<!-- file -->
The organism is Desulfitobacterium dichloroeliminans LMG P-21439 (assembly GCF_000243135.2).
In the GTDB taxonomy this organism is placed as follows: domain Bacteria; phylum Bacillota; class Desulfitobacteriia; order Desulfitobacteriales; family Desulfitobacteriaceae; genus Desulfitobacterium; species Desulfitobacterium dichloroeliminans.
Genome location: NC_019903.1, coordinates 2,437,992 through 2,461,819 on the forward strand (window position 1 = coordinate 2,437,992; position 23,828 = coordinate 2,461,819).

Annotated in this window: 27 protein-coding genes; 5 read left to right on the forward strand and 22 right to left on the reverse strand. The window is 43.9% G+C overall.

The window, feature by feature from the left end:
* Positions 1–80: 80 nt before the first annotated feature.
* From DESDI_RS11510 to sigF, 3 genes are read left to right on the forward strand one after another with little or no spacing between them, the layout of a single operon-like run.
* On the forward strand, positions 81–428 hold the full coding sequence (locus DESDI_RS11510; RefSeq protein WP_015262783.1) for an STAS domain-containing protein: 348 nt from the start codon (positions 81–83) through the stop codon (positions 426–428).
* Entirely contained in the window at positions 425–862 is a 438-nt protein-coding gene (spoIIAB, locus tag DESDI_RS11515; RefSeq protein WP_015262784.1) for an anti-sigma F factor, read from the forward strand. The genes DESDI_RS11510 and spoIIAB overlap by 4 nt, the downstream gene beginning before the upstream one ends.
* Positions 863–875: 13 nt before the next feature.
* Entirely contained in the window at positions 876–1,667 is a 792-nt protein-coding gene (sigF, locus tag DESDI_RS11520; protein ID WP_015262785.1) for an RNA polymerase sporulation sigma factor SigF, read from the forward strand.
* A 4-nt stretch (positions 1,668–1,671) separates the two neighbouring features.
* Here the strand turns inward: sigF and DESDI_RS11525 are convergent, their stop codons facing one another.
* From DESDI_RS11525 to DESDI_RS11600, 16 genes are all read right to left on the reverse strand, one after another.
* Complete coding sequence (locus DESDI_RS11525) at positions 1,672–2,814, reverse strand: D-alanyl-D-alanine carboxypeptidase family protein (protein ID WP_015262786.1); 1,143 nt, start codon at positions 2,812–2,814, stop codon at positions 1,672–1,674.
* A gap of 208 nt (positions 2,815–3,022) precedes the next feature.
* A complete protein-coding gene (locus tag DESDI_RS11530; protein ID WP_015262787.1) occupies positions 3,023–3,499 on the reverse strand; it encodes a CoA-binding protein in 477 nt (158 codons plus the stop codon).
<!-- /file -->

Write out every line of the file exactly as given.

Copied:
The organism is Desulfitobacterium dichloroeliminans LMG P-21439 (assembly GCF_000243135.2).
In the GTDB taxonomy this organism is placed as follows: domain Bacteria; phylum Bacillota; class Desulfitobacteriia; order Desulfitobacteriales; family Desulfitobacteriaceae; genus Desulfitobacterium; species Desulfitobacterium dichloroeliminans.
Genome location: NC_019903.1, coordinates 2,437,992 through 2,461,819 on the forward strand (window position 1 = coordinate 2,437,992; position 23,828 = coordinate 2,461,819).

Annotated in this window: 27 protein-coding genes; 5 read left to right on the forward strand and 22 right to left on the reverse strand. The window is 43.9% G+C overall.

The window, feature by feature from the left end:
* Positions 1–80: 80 nt before the first annotated feature.
* From DESDI_RS11510 to sigF, 3 genes are read left to right on the forward strand one after another with little or no spacing between them, the layout of a single operon-like run.
* On the forward strand, positions 81–428 hold the full coding sequence (locus DESDI_RS11510; RefSeq protein WP_015262783.1) for an STAS domain-containing protein: 348 nt from the start codon (positions 81–83) through the stop codon (positions 426–428).
* Entirely contained in the window at positions 425–862 is a 438-nt protein-coding gene (spoIIAB, locus tag DESDI_RS11515; RefSeq protein WP_015262784.1) for an anti-sigma F factor, read from the forward strand. The genes DESDI_RS11510 and spoIIAB overlap by 4 nt, the downstream gene beginning before the upstream one ends.
* Positions 863–875: 13 nt before the next feature.
* Entirely contained in the window at positions 876–1,667 is a 792-nt protein-coding gene (sigF, locus tag DESDI_RS11520; protein ID WP_015262785.1) for an RNA polymerase sporulation sigma factor SigF, read from the forward strand.
* A 4-nt stretch (positions 1,668–1,671) separates the two neighbouring features.
* Here the strand turns inward: sigF and DESDI_RS11525 are convergent, their stop codons facing one another.
* From DESDI_RS11525 to DESDI_RS11600, 16 genes are all read right to left on the reverse strand, one after another.
* Complete coding sequence (locus DESDI_RS11525) at positions 1,672–2,814, reverse strand: D-alanyl-D-alanine carboxypeptidase family protein (protein ID WP_015262786.1); 1,143 nt, start codon at positions 2,812–2,814, stop codon at positions 1,672–1,674.
* A gap of 208 nt (positions 2,815–3,022) precedes the next feature.
* A complete protein-coding gene (locus tag DESDI_RS11530; protein ID WP_015262787.1) occupies positions 3,023–3,499 on the reverse strand; it encodes a CoA-binding protein in 477 nt (158 codons plus the stop codon).